• The neti pot has a calming effect and moisturizes the nose. It can be found online and is not usually expensive. Clean it thoroughly after use. If you can't find a neti pot, you can do the same with a needleless syringe: simply fill it with the serum and inject through one nostril, until it comes out the other. Remember not to breathe while doing this so you don't choke.
Get Rid of Mucus Step 7

Step 2. Make saline at home

If you prefer to make saline, use distilled or mineral water without fluorine, or filtered. Do not use water straight from the tap as it may contain other irritating agents.

  • In 100 ml of water, add ¾ cup of tea (or 36 g) of salt. Mix well until the salt completely dissolves. Set aside 25 ml of this solution and mix with 1 liter of fluoride-free mineral water. There's your homemade saline solution. You can use it in your neti pot.
  • Store the solution in the refrigerator for 15 days and discard if it becomes discolored, cloudy, or has debris. Prefer the solution to be at room temperature before using.
Get Rid of Mucus Step 8

Step 3. Apply hot compresses to the face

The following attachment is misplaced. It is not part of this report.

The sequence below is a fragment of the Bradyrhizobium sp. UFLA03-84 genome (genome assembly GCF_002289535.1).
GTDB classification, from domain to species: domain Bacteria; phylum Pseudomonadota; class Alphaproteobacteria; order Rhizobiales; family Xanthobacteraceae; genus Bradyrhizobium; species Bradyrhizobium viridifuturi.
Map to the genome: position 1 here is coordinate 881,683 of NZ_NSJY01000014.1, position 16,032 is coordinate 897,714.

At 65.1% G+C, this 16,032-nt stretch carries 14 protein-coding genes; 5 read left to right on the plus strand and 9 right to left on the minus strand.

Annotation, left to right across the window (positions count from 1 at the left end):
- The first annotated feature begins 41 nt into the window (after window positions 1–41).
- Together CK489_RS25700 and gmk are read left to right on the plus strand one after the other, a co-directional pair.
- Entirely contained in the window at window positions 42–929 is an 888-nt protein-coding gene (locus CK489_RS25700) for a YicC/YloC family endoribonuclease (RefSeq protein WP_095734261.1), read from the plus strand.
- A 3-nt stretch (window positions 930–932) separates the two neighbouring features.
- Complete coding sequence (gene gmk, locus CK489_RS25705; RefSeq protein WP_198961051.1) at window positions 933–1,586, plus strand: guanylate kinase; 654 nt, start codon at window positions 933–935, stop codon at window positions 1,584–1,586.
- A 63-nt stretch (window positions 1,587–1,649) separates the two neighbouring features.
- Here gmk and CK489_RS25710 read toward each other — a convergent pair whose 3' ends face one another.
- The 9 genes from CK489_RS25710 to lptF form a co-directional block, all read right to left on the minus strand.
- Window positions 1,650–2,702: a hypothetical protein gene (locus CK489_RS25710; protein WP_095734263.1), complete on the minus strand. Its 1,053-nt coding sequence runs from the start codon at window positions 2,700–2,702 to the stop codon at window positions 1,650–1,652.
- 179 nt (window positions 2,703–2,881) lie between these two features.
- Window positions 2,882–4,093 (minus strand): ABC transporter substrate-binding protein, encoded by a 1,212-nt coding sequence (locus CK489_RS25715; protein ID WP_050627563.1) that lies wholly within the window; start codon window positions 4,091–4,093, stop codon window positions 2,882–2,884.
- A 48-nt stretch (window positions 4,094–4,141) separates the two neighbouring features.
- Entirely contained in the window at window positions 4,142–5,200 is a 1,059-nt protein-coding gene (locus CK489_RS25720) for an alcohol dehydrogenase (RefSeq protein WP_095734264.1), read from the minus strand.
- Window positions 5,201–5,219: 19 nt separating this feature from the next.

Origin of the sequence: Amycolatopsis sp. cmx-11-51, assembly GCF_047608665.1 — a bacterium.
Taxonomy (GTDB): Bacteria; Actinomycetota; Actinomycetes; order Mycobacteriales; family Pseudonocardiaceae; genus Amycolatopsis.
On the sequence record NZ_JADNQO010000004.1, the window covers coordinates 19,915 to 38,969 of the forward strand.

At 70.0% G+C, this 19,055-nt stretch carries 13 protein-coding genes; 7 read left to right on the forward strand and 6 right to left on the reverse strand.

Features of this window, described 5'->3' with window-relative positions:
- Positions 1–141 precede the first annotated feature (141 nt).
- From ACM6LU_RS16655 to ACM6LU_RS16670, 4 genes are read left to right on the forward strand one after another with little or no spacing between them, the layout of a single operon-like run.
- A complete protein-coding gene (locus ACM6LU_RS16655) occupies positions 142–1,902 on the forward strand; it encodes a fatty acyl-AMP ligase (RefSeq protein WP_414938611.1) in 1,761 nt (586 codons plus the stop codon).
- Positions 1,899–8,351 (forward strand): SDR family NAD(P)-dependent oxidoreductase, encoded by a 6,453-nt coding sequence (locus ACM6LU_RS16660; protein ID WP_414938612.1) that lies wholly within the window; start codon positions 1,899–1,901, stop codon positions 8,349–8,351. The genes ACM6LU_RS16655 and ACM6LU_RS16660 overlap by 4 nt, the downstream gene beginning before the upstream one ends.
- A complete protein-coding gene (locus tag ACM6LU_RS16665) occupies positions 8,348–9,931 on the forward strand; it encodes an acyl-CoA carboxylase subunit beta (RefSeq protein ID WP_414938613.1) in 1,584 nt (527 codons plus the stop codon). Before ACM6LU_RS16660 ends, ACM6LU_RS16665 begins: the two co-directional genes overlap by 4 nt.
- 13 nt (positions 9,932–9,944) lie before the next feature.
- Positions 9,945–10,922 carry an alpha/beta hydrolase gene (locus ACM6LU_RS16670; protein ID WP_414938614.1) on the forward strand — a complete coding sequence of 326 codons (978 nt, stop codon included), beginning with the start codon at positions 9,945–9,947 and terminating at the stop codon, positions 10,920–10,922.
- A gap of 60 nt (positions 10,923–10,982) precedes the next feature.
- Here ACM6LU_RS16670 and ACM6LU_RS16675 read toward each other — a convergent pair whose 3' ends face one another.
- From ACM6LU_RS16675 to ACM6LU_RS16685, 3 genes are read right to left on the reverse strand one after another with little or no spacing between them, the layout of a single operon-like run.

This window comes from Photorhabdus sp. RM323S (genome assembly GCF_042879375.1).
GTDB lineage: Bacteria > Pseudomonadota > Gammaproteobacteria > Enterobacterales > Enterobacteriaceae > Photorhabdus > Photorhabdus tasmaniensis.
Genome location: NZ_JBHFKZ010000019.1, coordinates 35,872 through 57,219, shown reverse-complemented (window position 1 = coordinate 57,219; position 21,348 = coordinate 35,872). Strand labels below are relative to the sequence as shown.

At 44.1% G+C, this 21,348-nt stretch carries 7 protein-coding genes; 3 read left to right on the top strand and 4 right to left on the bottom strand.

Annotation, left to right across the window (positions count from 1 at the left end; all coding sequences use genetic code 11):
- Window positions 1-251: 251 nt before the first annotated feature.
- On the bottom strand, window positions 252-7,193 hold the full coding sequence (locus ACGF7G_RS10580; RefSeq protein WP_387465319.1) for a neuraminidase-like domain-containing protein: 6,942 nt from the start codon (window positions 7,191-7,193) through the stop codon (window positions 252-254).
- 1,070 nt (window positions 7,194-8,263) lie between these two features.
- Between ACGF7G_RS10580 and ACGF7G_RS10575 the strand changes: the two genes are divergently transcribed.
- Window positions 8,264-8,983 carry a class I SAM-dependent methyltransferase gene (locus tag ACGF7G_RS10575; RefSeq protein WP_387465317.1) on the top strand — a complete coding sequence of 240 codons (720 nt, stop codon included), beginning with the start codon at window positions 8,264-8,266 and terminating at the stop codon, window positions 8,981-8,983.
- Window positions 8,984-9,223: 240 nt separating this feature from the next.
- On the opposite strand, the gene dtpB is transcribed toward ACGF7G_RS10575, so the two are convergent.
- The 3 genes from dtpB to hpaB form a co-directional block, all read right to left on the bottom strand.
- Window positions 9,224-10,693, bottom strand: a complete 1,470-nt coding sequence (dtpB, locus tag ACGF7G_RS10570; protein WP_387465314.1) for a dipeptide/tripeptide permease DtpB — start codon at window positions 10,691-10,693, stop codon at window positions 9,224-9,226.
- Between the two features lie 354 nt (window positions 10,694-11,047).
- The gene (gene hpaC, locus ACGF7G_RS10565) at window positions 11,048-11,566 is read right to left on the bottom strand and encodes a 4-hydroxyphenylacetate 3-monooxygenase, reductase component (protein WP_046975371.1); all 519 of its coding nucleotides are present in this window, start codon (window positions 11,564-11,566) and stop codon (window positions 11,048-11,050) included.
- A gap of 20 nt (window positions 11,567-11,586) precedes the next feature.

They help relieve pain and pressure in the sinuses and loosen mucus, allowing it to drain out.

  • Wet a towel or cloth in very hot water. Put it on your face, where it hurts and has more pressure.
  • Cover the eyes, the area above the eyes, above the eyebrows, nose, cheeks and below the eyes.
  • Reheat the towel every fifteen minutes and reapply.
Get Rid of Mucus Step 9

Step 4. Sleep with your head elevated

This will help drain the mucus off overnight, preventing it from building up in the nasal passages.

Get plenty of rest for your body to stay strong and help you fight sinusitis caused by excess mucus

Get Rid of Mucus Step 10

Step 5. Humidify your home

Dry air can be very irritating and can cause sinus problems, including a runny nose and nasal congestion.

  • Humidifiers can produce hot or cold steam depending on the brand. Buy one for your home if your dry airways are causing discomfort and irritation.
  • Houseplants also play a big role in releasing moisture into the home air. This might be a good option for you instead of a humidifier. Or, you can use both together!